Key device in Gulf spill didn’t get recertified
Published 12:00 am Thursday, August 26, 2010
HOUSTON (AP) — A critical device at the center of an investigation into the Gulf oil rig explosion didn’t undergo a rigorous recertification process in 2005 as required by federal regulators, a worker responsible for maintaining the equipment told investigators Wednesday.
Mark Hay of rig-owner Transocean said the blowout preventer — designed to prevent a spill in the case of an explosion — was not recertified because it was being constantly maintained. Recertifying the five-story device requires completely disassembling it out of the water and can take as long as three months to complete.
The device — which may be lifted from the seafloor a mile below the water’s surface in the coming days — failed following the rig explosion.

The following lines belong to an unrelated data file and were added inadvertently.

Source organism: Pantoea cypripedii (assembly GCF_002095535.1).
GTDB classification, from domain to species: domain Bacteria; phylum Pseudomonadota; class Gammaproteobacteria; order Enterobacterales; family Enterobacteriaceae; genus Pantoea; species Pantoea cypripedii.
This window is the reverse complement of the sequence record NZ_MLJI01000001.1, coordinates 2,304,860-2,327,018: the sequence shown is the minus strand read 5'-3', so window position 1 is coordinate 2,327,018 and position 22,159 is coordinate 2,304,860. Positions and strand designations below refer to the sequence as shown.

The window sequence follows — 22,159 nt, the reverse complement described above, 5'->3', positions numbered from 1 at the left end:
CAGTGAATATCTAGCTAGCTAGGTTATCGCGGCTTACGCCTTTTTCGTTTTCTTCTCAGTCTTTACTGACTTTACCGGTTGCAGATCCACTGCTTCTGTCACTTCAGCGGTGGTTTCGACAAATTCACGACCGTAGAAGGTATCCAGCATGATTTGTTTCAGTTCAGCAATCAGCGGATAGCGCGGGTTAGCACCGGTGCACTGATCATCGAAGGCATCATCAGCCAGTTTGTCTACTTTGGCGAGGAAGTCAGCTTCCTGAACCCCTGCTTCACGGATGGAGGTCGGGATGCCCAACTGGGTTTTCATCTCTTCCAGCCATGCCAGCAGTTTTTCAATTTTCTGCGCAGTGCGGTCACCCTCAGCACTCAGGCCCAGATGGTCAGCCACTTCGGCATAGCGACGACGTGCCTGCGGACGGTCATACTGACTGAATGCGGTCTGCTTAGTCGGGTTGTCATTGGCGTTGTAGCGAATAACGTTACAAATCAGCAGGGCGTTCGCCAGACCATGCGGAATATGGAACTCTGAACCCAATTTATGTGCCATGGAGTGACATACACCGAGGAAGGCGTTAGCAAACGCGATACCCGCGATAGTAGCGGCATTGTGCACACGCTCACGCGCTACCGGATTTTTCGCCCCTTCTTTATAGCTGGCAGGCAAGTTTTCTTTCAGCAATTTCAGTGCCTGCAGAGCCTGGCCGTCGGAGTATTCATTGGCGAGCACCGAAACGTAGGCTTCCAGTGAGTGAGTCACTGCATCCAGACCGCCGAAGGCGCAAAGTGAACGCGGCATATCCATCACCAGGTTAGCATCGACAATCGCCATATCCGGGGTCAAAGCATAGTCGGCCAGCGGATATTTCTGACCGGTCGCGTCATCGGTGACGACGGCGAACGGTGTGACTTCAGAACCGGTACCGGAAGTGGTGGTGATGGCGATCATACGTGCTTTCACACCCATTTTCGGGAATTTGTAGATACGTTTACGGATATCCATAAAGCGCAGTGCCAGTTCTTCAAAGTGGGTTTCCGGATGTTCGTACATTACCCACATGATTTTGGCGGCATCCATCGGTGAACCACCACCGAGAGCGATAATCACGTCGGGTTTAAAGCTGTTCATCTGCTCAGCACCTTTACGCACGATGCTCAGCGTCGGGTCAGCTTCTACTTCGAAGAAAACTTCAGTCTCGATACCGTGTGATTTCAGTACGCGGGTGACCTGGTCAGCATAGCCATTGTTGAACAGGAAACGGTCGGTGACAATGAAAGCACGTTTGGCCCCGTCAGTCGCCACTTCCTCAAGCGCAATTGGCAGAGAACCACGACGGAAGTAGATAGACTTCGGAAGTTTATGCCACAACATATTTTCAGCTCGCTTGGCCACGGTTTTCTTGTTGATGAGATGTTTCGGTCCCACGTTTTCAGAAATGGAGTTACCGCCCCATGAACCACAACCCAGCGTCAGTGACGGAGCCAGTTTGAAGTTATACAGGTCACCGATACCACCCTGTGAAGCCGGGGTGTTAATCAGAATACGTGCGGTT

After the blowout, some 206 million gallons of oil spewed into the Gulf until mid-July, when a temporary cap stopped the flow. A permanent fix is expected to be put in place after Labor Day.
The blowout preventer will be key to the investigation into the April 20 explosion that killed 11 people and caused the biggest oil spill in U.S. history.
Testimony from BP and Transocean officials showed the device had not been recertified according to a three- to-five year timetable laid out by federal regulators; repairs were not always authorized by the manufacturer, Cameron; and in the days after the explosion confusion reined about changes to the equipment, delaying attempts to close the well.